This blog was established by Professors Erik Brynjolfsson, Joshua Gans and Shane Greenstein. They noticed that there were many blogs devoted to digital developments and consumer products but the selection focussing on economic and business aspects of the digital world was very limited. Digitopoly’s mission is to provide an economic and strategic management perspective on digital opportunities, trends, limits, trade-offs and platforms; expanding commentary in this important space.

The blog’s name — Digitopoly — reflects our broad interests in the impact of digital technology on competition. While, in some cases, our concern is the preservation of competition in the face of pressures toward monopoly, in others we see opportunities for greater competition and welfare benefits.

Our logo is deliberately iconic. The heavy set line in the graph could represent Moore’s Law (for processing power as time progresses) or Metcalfe’s Law (for the value of networks as more join).  It overtakes the simple linear trend represented by thin, broken line. This reflects the idea that linear ways of thinking rarely serve us well in the digital economy.

2 Responses to About

  1. Ed says:

    Do you have an email option? Or did I just sign up for it below?

  2. Tims Vermeer

    I’m a long time Vermeer fan, realist painter and have just read some of the comments on this site. I wrote my Uni thesis on Vermeers possible use of the camera obscura in 1978. I made obscura at the time and interviewed Sir Lawrence Gowing who was then a leading Vermeer scholar. I have painted seriously for 50 years. I have always found P & T entertaining and loved their BS debunking shows.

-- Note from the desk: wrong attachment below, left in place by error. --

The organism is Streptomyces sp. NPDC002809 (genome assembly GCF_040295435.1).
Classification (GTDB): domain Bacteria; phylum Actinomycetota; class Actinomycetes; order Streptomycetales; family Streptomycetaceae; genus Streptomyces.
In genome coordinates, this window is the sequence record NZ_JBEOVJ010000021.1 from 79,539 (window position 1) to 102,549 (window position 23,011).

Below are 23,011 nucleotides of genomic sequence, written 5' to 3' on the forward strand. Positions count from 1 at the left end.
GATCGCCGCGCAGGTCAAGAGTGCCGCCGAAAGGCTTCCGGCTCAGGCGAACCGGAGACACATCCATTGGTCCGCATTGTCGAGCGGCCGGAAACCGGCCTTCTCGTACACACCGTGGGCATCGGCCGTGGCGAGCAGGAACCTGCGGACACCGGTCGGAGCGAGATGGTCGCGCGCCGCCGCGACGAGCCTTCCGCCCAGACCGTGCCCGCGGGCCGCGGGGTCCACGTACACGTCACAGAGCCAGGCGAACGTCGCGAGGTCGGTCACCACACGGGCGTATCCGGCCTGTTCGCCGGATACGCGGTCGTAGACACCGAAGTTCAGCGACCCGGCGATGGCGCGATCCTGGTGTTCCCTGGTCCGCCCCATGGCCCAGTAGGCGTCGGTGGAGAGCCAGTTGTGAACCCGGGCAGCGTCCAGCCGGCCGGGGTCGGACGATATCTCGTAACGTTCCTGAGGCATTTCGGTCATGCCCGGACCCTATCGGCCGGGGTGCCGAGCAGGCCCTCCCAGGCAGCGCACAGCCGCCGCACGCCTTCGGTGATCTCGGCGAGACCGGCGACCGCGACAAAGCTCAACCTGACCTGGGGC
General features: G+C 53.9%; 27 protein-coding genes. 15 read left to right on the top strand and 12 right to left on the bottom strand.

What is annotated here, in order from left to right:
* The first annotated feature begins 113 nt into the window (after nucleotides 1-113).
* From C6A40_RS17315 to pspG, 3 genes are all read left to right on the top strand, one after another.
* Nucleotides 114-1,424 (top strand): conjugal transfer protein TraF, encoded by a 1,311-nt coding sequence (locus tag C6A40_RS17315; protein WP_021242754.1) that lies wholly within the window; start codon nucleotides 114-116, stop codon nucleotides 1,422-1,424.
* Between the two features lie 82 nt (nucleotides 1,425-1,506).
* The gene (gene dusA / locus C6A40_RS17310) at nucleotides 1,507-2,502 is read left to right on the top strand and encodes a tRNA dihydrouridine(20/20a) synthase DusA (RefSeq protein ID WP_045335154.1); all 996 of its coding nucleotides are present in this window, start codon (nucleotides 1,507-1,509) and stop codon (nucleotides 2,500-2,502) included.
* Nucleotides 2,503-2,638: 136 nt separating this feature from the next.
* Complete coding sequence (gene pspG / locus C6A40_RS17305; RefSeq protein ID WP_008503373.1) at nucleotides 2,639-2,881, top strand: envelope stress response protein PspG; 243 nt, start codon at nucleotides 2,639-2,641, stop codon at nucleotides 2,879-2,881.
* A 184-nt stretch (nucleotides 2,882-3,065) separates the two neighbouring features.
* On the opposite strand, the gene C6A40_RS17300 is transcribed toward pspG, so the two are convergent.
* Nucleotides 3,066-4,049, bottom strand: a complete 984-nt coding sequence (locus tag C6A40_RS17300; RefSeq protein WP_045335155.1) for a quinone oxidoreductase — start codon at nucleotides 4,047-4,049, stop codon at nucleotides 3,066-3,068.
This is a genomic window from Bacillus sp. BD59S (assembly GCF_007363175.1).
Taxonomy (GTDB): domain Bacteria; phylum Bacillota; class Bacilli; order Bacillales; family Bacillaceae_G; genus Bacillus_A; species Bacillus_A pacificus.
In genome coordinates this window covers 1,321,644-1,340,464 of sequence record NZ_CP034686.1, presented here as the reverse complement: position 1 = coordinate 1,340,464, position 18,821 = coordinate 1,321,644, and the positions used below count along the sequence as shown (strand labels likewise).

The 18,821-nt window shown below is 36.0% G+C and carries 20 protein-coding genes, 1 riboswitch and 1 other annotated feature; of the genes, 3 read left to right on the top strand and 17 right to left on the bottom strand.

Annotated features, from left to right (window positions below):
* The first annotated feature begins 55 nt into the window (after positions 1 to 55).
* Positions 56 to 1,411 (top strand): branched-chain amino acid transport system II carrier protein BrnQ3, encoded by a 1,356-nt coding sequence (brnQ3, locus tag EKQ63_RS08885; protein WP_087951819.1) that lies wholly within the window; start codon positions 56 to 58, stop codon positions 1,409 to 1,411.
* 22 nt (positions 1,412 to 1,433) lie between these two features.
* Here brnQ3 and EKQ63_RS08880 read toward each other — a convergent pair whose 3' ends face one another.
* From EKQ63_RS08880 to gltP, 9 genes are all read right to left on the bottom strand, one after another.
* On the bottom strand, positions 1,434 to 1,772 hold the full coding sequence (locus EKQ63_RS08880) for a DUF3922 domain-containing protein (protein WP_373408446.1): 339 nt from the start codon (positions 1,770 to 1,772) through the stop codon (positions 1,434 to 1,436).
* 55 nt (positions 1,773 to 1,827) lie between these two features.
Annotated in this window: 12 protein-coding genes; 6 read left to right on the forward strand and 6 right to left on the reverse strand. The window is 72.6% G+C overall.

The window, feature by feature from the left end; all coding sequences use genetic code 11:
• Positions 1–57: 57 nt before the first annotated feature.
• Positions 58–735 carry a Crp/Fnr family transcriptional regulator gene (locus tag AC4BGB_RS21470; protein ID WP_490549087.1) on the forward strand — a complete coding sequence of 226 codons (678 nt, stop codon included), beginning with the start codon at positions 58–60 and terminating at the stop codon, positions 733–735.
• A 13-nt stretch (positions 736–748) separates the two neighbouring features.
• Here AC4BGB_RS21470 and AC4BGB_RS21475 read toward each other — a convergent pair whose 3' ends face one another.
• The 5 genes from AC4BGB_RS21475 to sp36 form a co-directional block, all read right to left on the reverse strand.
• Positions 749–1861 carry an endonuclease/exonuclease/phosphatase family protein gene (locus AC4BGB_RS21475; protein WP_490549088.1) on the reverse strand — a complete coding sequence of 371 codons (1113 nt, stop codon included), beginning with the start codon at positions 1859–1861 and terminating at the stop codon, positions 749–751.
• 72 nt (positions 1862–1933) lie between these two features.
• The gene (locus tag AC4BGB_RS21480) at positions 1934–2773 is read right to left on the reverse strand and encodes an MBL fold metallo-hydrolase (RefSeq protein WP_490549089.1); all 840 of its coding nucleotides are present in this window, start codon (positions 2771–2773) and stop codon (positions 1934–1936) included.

During my years as a professional artist I have aquired skills in graphics, drawing from life, photography ,computer 3D animation,etc,etc Now my point—- in the 60,s I was employed as a lettering artist ( before the introduction of Letraset or computers)and I find it hard to believe that Tims untrained hand is painting the lettering that is on the keyboard instrument, in the film you only see the hand, not who it belongs to. Has anyone else thought this?
    Is there a close -up of Tims painting on the net.


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